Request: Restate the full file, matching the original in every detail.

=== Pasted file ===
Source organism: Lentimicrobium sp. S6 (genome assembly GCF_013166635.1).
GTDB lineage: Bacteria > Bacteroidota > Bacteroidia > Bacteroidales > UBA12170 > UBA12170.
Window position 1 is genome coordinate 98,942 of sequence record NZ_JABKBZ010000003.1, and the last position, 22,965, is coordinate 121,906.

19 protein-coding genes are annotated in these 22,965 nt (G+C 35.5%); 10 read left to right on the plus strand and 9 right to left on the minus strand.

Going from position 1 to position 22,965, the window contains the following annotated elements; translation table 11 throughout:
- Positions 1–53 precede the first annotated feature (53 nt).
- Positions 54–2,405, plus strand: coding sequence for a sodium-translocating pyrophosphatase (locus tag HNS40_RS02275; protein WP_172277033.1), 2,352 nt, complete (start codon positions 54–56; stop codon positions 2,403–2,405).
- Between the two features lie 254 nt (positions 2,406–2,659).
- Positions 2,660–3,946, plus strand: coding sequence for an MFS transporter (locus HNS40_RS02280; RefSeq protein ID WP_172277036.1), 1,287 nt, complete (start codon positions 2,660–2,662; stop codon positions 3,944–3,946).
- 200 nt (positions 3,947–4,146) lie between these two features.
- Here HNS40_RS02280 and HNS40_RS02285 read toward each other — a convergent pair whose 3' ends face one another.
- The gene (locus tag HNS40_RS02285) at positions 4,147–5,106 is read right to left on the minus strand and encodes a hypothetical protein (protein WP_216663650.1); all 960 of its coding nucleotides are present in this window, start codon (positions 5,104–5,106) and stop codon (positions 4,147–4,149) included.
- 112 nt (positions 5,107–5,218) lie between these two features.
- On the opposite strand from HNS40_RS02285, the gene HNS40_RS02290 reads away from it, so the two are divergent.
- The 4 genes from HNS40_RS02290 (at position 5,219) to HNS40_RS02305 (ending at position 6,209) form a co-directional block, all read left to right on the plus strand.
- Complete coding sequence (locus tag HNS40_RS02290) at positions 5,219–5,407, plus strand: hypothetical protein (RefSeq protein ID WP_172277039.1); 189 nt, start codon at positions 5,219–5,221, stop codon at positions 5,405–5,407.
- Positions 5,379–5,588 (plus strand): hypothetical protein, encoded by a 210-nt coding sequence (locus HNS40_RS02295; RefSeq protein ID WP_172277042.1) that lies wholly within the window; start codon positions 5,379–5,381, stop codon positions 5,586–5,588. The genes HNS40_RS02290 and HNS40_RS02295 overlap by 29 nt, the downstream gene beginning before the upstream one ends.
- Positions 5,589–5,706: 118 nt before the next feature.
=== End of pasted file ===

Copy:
Source organism: Lentimicrobium sp. S6 (genome assembly GCF_013166635.1).
GTDB lineage: Bacteria > Bacteroidota > Bacteroidia > Bacteroidales > UBA12170 > UBA12170.
Window position 1 is genome coordinate 98,942 of sequence record NZ_JABKBZ010000003.1, and the last position, 22,965, is coordinate 121,906.

19 protein-coding genes are annotated in these 22,965 nt (G+C 35.5%); 10 read left to right on the plus strand and 9 right to left on the minus strand.

Going from position 1 to position 22,965, the window contains the following annotated elements; translation table 11 throughout:
- Positions 1–53 precede the first annotated feature (53 nt).
- Positions 54–2,405, plus strand: coding sequence for a sodium-translocating pyrophosphatase (locus tag HNS40_RS02275; protein WP_172277033.1), 2,352 nt, complete (start codon positions 54–56; stop codon positions 2,403–2,405).
- Between the two features lie 254 nt (positions 2,406–2,659).
- Positions 2,660–3,946, plus strand: coding sequence for an MFS transporter (locus HNS40_RS02280; RefSeq protein ID WP_172277036.1), 1,287 nt, complete (start codon positions 2,660–2,662; stop codon positions 3,944–3,946).
- 200 nt (positions 3,947–4,146) lie between these two features.
- Here HNS40_RS02280 and HNS40_RS02285 read toward each other — a convergent pair whose 3' ends face one another.
- The gene (locus tag HNS40_RS02285) at positions 4,147–5,106 is read right to left on the minus strand and encodes a hypothetical protein (protein WP_216663650.1); all 960 of its coding nucleotides are present in this window, start codon (positions 5,104–5,106) and stop codon (positions 4,147–4,149) included.
- 112 nt (positions 5,107–5,218) lie between these two features.
- On the opposite strand from HNS40_RS02285, the gene HNS40_RS02290 reads away from it, so the two are divergent.
- The 4 genes from HNS40_RS02290 (at position 5,219) to HNS40_RS02305 (ending at position 6,209) form a co-directional block, all read left to right on the plus strand.
- Complete coding sequence (locus tag HNS40_RS02290) at positions 5,219–5,407, plus strand: hypothetical protein (RefSeq protein ID WP_172277039.1); 189 nt, start codon at positions 5,219–5,221, stop codon at positions 5,405–5,407.
- Positions 5,379–5,588 (plus strand): hypothetical protein, encoded by a 210-nt coding sequence (locus HNS40_RS02295; RefSeq protein ID WP_172277042.1) that lies wholly within the window; start codon positions 5,379–5,381, stop codon positions 5,586–5,588. The genes HNS40_RS02290 and HNS40_RS02295 overlap by 29 nt, the downstream gene beginning before the upstream one ends.
- Positions 5,589–5,706: 118 nt before the next feature.